NHL Draft Lottery night, 2015. Buffalo’s 13,000-square-foot (716) Food and Sport bar is packed like a playoff game, bubbling with anticipation.
But there on the venue’s 38-foot video screen plays not a sport but a draft lottery simulator, created by hometown web developer Rob Zaenglein. Will the local, sad-sack Sabres win Connor McDavid or “settle” for Jack Eichel, the second-ranked generational talent?
“They had my lottery simulator running on a lot of the big screens. Every time Buffalo won, the people at the bar would go crazy, and every time someone else won, they’d boo it,” Zaenglein recalls. “Definitely ended up more popular than I ever would have expected.”
The 2016 NHL Draft Lottery Simulator, Zaenglein’s second crack at the generator, should be especially popular north of Buffalo.
When it comes to the NHL standings and the reversal of fortunes 2016’s lottery will bring, Canada’s teams aren’t bad meaning bad but bad meaning good.
All seven Canadian clubs languishing on the outskirts of the playoff picture means, as of Monday, the No. 1 overall draft choice (i.e., Auston Matthews) has a 69 per cent chance of being selected by a northern franchise. Canada owns the four best-positioned lottery teams and seven of the top 10 favourites.
The Oilers (of course) won the first time we test-drove Zaenglein’s invention, and it took us seven clicks before a U.S.-based team (2016 draft host Buffalo) claimed the Matthews Sweepstakes.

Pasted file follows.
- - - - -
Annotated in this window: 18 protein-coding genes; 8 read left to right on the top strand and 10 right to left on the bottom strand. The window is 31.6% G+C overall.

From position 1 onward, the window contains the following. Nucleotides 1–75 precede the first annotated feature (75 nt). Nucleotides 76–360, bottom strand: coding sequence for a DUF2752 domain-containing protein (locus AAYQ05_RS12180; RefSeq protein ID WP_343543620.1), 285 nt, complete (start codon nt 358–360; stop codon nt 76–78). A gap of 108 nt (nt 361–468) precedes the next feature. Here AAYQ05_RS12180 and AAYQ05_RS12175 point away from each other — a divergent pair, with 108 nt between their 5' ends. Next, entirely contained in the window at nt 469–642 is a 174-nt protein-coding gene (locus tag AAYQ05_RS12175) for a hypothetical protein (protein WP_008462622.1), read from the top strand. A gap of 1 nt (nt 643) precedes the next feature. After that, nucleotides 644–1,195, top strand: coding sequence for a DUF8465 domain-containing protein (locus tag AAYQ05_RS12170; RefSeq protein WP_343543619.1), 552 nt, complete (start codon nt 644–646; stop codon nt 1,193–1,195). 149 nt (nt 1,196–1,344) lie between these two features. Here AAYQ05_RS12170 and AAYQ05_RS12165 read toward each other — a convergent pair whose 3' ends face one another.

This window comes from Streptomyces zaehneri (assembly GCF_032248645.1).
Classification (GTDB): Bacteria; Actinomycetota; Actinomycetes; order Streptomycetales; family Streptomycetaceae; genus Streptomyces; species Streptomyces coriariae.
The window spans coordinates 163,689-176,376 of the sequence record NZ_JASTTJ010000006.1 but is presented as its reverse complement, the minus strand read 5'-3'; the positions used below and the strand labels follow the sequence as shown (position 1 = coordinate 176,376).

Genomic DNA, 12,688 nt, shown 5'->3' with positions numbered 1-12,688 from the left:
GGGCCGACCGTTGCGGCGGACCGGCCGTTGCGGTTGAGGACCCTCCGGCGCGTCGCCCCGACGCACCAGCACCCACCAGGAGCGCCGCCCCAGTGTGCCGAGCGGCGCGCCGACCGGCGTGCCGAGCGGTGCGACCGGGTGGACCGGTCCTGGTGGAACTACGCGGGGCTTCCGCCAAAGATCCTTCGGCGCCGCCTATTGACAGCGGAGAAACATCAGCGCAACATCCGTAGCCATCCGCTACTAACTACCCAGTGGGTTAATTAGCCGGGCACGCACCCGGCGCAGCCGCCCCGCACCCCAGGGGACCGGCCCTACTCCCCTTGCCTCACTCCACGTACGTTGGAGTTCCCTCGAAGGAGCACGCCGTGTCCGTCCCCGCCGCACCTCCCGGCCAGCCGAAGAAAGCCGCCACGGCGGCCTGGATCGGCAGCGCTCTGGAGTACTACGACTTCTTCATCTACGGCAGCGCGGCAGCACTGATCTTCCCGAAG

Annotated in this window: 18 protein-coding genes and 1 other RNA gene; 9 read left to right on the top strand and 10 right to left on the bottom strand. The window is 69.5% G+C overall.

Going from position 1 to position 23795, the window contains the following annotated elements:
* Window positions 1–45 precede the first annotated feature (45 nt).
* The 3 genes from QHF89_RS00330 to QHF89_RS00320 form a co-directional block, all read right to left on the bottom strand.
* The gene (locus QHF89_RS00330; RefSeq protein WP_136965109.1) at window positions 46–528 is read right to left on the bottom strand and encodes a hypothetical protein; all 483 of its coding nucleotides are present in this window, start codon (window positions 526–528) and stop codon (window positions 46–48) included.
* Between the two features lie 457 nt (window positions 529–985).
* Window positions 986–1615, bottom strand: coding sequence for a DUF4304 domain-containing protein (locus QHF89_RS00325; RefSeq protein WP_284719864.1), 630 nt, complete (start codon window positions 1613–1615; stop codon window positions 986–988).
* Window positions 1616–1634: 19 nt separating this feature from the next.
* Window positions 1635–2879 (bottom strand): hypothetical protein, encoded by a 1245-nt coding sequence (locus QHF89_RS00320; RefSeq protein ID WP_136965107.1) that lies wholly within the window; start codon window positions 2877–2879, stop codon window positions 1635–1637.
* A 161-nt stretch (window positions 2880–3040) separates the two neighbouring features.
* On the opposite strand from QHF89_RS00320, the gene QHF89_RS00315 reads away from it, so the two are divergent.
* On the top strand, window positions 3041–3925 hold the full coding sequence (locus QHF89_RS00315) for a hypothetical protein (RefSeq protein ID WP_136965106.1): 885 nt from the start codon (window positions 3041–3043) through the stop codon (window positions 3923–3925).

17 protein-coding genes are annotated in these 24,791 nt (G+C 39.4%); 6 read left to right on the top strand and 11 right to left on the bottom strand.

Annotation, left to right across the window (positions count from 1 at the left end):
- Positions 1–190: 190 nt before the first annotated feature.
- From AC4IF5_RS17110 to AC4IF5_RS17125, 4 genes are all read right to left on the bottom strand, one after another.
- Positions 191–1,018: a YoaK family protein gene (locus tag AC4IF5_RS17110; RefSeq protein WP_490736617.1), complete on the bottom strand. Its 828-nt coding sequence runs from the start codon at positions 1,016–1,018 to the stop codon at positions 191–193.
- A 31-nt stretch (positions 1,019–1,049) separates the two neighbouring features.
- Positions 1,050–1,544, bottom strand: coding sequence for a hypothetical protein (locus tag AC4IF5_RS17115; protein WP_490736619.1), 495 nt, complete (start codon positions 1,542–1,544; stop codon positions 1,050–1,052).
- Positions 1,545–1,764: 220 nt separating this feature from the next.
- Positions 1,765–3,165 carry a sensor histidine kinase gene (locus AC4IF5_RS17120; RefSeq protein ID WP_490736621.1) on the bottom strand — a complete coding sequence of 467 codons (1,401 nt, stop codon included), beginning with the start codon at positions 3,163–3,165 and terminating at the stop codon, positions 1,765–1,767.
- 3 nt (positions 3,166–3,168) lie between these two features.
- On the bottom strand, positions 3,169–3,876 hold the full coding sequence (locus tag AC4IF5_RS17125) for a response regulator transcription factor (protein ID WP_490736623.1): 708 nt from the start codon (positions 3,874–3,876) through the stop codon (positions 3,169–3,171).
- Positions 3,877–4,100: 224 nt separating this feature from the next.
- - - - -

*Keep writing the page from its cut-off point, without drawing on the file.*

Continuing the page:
Zaenglein noticed that the rebuilding Oilers would launch a similar simulator at the end of each regular season.
“But it was pretty slow and you could only run it one time and then you’d have to refresh the page,” the 25-year-old explains. “I figured with the hype of McDavid and Eichel, it would be cool to have one run throughout the year that would update the standings daily and you could keep running over and over quickly and easily.”
The original version took just 10 hours to create, but since then Zaenglein has invested an additional 50 to 60 hours to tweak and maintain the site, with more to come.
On Sportsnet’s broadcast of the 2015 lottery, Connor McDavid was asked about the lottery simulator.
“He said he had used it a few times,” Zaenglein says. “That was super cool.”
The ’16 version accounts for the brand-new lottery rules, which has the NHL leaning closer to an NBA model.
For the first spring ever, the draft’s first three spots are all up for grabs. The non-playoff team with the lowest point total could drop as far as fourth, instead of second under the 2015 rules. The odds of winning the second- and third-overall picks increases on a proportional basis, depending which team won the previous draw.
Despite the site’s sadistic allure — if you’re trafficking hope, sports fans will buy — the simulator remains ad-free.
“I’d love to make money off of the site’s popularity, but I haven’t found a good fit,” Zaenglein says. “Part of the appeal of the app is its simplicity, and I think covering it with ads would really take away from the joy of using it. Someone donated me $10. That’s the most of the money I’ve made off it.”
Drive yourself crazy and procrastinate from real work by running the fake NHL Draft Lottery here.